Q:

What is Social Security fraud?

A:

Quick Answer

A number of situations are viewed as Social Security fraud, including misuse of benefits, making false statements on claims and buying or selling Social Security cards, according to the Office of the Inspector General. Concealing information that affects eligibility for benefits is also considered to be fraud.

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Full Answer

People who represent Social Security recipients commit fraud if they misuse the benefits they are entrusted with, says the Office of the Inspector General. It is considered fraud when people knowingly provide inaccurate information when they apply for Social Security benefits. Both counterfeit and authentic Social Security cards may not be bought or sold. Failing to fully disclose required information or hiding events or facts concerning eligibility is considered fraud.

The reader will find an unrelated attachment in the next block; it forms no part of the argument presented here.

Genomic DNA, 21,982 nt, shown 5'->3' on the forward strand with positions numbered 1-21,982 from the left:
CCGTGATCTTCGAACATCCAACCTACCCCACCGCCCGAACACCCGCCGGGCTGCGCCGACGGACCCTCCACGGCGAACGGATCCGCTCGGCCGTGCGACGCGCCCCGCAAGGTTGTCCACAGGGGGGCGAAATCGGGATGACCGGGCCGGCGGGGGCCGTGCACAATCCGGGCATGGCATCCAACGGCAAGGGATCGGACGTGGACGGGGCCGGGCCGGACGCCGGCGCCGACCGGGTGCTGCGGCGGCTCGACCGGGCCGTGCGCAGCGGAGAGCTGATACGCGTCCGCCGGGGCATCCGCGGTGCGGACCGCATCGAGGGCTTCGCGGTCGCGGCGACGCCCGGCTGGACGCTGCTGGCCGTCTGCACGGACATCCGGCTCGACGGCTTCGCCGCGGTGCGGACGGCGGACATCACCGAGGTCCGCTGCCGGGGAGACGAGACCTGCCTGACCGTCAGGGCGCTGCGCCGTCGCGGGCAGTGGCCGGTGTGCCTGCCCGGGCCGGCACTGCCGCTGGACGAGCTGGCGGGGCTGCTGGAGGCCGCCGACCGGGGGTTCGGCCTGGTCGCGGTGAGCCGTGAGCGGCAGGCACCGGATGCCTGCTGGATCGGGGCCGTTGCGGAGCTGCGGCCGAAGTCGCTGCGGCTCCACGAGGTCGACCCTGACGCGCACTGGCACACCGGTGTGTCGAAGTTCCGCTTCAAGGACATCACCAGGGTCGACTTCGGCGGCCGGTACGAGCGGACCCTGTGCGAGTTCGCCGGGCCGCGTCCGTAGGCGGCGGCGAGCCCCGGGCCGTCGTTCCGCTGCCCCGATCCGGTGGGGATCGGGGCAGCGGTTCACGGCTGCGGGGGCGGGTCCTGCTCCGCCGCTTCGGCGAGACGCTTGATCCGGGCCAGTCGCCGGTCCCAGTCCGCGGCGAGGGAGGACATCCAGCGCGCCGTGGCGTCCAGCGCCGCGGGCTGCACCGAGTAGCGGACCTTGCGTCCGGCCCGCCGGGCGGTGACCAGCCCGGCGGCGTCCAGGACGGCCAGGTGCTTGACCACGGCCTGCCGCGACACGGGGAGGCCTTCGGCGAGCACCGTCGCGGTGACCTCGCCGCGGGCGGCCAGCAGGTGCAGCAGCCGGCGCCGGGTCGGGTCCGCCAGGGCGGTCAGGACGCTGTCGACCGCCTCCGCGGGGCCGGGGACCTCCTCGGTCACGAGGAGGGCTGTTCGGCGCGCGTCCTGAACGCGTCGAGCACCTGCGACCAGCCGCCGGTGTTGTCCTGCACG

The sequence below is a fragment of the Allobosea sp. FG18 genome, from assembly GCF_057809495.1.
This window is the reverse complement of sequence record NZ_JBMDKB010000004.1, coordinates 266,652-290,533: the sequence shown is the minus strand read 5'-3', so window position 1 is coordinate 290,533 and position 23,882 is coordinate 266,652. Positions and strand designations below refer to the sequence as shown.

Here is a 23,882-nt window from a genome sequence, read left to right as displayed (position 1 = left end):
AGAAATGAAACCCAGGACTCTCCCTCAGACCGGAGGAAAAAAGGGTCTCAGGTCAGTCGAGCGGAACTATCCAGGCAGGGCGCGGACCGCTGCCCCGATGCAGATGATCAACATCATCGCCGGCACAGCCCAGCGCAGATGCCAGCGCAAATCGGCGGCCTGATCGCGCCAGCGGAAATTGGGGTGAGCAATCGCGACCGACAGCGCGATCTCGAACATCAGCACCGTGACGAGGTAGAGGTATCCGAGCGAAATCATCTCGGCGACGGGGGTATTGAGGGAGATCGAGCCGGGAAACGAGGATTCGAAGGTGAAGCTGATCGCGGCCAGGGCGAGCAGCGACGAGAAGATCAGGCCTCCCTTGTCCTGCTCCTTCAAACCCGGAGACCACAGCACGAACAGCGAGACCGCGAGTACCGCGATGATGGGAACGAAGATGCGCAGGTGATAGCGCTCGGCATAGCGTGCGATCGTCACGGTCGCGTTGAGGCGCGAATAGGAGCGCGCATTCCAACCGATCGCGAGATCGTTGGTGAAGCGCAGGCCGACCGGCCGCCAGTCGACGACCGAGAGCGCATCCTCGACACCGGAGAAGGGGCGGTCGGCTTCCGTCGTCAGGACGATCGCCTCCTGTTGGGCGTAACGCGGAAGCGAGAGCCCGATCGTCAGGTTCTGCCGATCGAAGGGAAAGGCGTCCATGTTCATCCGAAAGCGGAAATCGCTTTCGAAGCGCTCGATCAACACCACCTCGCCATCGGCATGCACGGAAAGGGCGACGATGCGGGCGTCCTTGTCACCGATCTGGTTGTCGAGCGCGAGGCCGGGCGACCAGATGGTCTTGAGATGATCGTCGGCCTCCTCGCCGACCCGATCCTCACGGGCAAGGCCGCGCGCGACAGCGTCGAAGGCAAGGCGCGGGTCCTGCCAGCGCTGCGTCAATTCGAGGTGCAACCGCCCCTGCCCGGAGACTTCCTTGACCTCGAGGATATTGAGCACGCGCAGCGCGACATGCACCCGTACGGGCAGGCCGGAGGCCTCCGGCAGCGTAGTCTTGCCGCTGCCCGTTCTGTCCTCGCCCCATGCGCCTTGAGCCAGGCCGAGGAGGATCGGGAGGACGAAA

Organizations and businesses that have contracts with the Social Security Administration may not engage in any fraudulent activity, notes the Office of the Inspector General. Anyone receiving Social Security disability benefits must inform the Social Security Administration if they also receive workers' compensation benefits. It may be fraud for someone to misrepresent themselves as a Social Security Administration employee to attempt to gain the social security number of an individual. Social Security Administration employees who do not adhere to certain standards of ethical conduct may be committing fraud. Misusing Social Security numbers for the purpose of committing terrorist acts is fraud.

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